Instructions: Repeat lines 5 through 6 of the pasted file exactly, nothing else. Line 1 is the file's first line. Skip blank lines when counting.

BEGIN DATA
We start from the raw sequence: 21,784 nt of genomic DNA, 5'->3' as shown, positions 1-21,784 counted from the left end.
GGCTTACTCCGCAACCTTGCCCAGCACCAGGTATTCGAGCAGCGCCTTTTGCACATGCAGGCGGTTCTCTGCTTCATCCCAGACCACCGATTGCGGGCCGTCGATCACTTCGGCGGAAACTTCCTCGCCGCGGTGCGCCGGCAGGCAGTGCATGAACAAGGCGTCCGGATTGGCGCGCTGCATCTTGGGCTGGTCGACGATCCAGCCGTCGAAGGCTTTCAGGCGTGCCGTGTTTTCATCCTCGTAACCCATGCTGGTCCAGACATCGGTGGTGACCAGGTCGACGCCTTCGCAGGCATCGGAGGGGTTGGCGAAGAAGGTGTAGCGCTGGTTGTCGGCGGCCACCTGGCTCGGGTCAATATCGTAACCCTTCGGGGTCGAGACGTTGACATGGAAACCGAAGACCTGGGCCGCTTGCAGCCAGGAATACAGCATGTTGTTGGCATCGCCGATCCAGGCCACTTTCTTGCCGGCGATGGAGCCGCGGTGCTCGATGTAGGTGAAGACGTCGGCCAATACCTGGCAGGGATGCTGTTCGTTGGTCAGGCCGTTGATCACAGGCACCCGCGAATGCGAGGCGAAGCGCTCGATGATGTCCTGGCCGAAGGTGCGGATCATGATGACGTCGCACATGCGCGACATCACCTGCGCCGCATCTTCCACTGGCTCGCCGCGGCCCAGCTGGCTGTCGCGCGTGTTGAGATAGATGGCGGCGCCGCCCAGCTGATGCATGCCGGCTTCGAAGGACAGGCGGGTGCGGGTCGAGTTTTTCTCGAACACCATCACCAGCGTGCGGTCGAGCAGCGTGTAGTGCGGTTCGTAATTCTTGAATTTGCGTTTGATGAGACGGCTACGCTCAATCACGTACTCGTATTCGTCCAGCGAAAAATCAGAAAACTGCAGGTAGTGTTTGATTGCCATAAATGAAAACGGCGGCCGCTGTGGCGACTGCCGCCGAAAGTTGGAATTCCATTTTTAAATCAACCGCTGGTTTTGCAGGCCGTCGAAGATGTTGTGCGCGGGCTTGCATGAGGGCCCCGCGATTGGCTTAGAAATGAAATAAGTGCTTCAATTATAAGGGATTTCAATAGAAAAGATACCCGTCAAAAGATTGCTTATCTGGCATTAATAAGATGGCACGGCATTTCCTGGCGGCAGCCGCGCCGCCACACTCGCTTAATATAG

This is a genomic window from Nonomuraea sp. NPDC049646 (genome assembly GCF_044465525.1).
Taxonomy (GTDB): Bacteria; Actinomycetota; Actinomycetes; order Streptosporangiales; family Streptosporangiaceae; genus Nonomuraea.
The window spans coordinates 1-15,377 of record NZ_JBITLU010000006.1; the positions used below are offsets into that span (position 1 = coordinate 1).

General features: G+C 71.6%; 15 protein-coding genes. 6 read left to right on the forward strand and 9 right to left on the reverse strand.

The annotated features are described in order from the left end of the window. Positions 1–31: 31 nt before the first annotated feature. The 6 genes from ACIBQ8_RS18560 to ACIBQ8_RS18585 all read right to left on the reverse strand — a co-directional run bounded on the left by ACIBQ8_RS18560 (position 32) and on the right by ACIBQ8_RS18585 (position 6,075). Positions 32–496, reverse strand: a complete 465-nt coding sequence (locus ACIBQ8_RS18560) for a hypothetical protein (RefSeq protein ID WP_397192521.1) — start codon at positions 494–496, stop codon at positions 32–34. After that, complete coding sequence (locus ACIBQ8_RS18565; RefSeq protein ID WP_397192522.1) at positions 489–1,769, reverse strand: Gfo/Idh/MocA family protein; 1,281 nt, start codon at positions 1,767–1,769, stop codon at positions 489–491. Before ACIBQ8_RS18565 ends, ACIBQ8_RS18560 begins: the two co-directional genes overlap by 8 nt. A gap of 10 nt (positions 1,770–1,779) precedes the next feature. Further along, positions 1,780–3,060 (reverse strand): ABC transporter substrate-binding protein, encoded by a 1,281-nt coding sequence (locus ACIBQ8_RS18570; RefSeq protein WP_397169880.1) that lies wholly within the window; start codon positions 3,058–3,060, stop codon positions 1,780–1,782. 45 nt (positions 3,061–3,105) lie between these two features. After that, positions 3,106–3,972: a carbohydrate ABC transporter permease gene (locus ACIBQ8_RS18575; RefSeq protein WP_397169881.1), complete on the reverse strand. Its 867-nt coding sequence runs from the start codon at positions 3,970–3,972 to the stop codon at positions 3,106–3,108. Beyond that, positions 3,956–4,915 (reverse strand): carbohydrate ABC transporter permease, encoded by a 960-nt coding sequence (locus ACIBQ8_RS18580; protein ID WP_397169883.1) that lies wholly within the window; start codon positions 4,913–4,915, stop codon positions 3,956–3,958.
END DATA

The window spans coordinates 1-15,377 of record NZ_JBITLU010000006.1; the positions used below are offsets into that span (position 1 = coordinate 1).

General features: G+C 71.6%; 15 protein-coding genes. 6 read left to right on the forward strand and 9 right to left on the reverse strand.